Yesterday, we talked about May being National Motorcycle Safety Month, and how motorcyclists and vehicle drivers must “share the road.” We know that there are careful drivers and careless ones; but the roads need to be free from distracted drivers and/or riders. Today, we want to mention the several types of gear that motorcyclists need. It’s advised that upon purchasing that long-dreamed of “bike”, one allows another $500 to $1000 to outfit themselves with the appropriate gear – gear that will keep them safe, while looking cool! In the past, motorcyclists wore all black; however, studies have shown that by wearing reflective or fluorescent clothing, risk of a crash was reduced by 37%, by using headlamps all the time, the risk was reduced by 27%, and by wearing white helmets compared to black, the chance of collision was reduced by 24%. Vests that are high visibility may be worn over jackets to increase being seen.
Here are some other items of “personal protective equipment” for safe riders:
- Gloves. Choose gloves that have surfaces that help maintain grip and control. Some have a carbon fiber shell over the knuckles and padding on the palm. Some gloves are designed specifically for riders.
- Pants. These should be made of Kevlar, cordura, or a thicker leather than popular leather jackets. Ones made of Kevlar, ballistic nylon or cordura are cheaper than leather and easier to maintain, waterproof, and cooler in warm weather. Also, some pants come with padding, removable liners, and reflective materials.
- Jackets. Choose a quality jacket, preferably one with some type of reflective material, and that has special padding for spine, elbows, and shoulders.
- Boots. Boots come in lightweight styles, but are very tough. They should have rubber soles, reinforced and plastic caps on ankles and toe area.
- Goggles or Full Face Visors. Be sure to choose excellent eye protection. Goggles or visors keep bugs and debris out, and you need that added face protection that visors offer.
- Earplugs. After you ride for a while, the noise from the wind, etc. can possibly damage your hearing. You will still be able to hear horns, sirens, etc. while wearing earplugs.
- Vests. Vests are made from sturdy and reflective materials that deflect light in all directions.
- Off-road neck protection. Although this is something new, these devices offer the possibility of prevention of or may reduce severe spinal column injuries from spills involving head compression. On-road testing has not been as successful as off-road due to the fact that the devices limit head rotation, and therefore, visibility. Someday they may become more popular among off-road riders.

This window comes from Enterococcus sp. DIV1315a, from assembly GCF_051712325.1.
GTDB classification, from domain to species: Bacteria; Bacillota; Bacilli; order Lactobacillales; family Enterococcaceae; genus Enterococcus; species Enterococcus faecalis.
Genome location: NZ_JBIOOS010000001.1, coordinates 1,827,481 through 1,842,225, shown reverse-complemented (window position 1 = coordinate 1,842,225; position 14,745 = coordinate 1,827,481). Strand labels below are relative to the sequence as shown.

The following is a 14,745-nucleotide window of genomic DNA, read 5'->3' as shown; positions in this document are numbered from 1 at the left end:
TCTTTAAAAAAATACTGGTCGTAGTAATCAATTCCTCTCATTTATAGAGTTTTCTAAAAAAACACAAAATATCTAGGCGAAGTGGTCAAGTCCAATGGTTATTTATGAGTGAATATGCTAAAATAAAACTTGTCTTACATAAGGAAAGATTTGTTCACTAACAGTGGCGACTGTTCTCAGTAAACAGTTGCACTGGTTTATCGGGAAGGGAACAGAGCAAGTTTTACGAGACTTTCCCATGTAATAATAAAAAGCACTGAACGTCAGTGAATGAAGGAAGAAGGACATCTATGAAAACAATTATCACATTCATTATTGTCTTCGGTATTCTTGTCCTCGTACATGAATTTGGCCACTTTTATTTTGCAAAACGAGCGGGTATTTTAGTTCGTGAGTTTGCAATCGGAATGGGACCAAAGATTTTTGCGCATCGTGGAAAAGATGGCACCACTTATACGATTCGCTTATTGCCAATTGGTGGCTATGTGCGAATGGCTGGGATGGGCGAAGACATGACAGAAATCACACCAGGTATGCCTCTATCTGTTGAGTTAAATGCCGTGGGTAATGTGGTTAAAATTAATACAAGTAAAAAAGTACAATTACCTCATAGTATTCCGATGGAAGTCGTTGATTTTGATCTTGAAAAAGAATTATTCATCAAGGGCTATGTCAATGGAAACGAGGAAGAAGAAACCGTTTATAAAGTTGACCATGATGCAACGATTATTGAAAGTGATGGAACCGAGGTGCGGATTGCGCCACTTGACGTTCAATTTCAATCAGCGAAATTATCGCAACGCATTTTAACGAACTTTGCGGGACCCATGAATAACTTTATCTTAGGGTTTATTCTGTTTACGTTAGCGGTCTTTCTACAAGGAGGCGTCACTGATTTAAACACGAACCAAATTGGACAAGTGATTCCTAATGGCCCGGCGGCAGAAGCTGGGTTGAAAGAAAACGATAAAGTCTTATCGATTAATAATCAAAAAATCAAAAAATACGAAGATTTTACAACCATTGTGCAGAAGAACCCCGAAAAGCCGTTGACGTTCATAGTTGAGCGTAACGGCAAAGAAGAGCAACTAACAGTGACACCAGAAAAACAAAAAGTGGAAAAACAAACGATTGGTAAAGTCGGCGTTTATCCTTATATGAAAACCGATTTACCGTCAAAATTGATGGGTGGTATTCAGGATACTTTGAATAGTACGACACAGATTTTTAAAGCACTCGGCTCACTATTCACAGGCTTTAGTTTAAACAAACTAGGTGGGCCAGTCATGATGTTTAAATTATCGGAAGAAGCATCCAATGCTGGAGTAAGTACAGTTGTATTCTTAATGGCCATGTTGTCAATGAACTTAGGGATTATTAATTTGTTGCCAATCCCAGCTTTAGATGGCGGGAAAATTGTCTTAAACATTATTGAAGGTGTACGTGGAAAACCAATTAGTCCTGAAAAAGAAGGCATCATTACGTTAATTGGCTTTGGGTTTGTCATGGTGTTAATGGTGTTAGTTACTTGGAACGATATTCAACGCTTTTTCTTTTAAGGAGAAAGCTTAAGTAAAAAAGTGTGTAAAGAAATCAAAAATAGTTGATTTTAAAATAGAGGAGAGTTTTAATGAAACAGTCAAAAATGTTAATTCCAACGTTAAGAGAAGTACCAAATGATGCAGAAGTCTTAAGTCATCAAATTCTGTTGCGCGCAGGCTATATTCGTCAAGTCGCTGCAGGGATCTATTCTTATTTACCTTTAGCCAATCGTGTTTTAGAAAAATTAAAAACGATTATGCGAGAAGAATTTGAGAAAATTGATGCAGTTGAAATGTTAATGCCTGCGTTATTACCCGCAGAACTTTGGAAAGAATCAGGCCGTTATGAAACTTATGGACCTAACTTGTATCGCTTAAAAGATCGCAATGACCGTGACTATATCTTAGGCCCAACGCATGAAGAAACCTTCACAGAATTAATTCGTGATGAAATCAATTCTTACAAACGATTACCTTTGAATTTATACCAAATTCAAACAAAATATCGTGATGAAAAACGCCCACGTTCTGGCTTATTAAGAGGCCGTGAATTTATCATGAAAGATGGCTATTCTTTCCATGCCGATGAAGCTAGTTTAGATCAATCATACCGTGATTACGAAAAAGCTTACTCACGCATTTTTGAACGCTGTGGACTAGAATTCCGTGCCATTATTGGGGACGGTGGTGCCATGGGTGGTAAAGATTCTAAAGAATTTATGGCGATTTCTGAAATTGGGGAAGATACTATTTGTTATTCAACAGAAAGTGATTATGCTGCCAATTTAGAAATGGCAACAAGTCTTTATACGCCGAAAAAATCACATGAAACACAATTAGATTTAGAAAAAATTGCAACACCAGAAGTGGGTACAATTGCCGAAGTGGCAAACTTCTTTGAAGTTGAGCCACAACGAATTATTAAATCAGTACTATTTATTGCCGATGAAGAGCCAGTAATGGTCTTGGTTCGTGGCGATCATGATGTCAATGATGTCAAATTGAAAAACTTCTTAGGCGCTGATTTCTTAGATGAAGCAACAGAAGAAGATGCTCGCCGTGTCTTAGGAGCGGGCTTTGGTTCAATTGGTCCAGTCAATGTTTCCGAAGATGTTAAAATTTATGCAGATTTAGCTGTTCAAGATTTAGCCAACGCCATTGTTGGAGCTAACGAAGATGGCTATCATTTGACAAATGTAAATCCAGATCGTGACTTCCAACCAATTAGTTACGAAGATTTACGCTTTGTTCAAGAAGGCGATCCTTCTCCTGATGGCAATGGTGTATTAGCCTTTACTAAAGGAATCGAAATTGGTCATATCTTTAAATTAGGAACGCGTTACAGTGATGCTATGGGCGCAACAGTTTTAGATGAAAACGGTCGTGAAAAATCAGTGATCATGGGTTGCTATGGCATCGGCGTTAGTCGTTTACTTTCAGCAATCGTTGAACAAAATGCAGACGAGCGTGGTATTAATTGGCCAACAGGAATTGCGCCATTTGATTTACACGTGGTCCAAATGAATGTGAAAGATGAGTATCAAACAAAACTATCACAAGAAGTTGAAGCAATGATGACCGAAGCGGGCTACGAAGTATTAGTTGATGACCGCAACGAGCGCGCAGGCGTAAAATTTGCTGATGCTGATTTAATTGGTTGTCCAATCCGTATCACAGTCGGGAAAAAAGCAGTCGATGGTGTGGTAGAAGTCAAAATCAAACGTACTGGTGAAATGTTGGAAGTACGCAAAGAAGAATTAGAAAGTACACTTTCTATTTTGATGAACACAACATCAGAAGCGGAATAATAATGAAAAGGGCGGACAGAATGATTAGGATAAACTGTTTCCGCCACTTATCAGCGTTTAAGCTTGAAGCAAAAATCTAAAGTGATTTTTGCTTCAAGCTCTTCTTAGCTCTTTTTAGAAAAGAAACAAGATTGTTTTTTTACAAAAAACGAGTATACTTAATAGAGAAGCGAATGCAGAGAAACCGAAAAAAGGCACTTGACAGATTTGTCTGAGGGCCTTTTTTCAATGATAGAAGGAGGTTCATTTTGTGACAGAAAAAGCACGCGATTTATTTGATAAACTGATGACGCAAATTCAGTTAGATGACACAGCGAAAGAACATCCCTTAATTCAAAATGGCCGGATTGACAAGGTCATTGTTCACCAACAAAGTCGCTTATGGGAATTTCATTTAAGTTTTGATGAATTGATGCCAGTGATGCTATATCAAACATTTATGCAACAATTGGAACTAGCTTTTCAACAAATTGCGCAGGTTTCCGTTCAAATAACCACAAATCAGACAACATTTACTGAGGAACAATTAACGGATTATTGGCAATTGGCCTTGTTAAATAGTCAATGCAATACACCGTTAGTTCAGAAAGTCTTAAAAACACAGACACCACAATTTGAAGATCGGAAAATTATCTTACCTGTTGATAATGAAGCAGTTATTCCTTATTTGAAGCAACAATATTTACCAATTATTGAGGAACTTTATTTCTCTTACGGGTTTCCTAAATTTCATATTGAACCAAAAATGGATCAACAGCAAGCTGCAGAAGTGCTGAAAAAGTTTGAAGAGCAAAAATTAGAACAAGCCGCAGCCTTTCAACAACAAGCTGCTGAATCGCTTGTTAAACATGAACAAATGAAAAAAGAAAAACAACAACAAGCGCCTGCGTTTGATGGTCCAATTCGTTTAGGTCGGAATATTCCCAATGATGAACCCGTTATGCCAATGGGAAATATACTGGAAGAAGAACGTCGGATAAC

- Helmets. Now, for a very important piece of every rider’s gear! It is a proven fact that helmets save lives. The U.S. Department of Transportation (DOT) requires that all helmets sold in the U.S. meet Federal Motor Vehicle Safety Standard (FMVSS) 218. This standard meets the minimum levels of performance that helmets must have to protect the head and brain in the event of a crash. You can even customize your helmet with some high visibility decals!
We’re not through about helmets, yet. Do not purchase novelty helmets. Many riders know that they are unsafe, but wear them anyway. Helmets that meet the minimum Federal safety standard have an inner liner usually about one-inch thick made of firm polystyrene foam. You should be able to feel its thickness. Unsafe helmets normally contain only soft foam padding or a bare plastic shell with no padding at all. Helmets that meet the DOT standards have sturdy chinstraps with solid rivets, and they generally weigh about three pounds. Be sure to check the manufacturer’s label and look for the DOT sticker on the outside back of the helmet. Labels inside the helmet showing that it meets the standards of private, non-profit organizations such as Snell or the American National Standards Institute (ANSI) are good indicators that the helmet also meets the Federal safety standard. To date, the NHTSA has not seen a novelty helmet that has a phony DOT sticker in addition to a phony Snell or ANSI label, but always check for those labels. And remember, helmets won’t protect your noggin if you don’t wear them!
This last message applies to all drivers and riders – do not drive or ride and drink alcohol! Alcohol affects skills essential to ride a motorcycle, such as balance and coordination. Alcohol abuse plays a big role in motorcycle fatalities; the percentage of intoxicated riders in fatal crashes is greater than the percentage of intoxicated vehicle drivers on the roads. The National Highway Traffic Safety Administration encourages all who drive or ride, to be smart and sober riders/drivers.
Last, to all our motorcycle-riding friends, the rule-of-thumb: “ALL THE GEAR, ALL THE TIME!” Ride safely, and watch for the traffic, as it watches for you.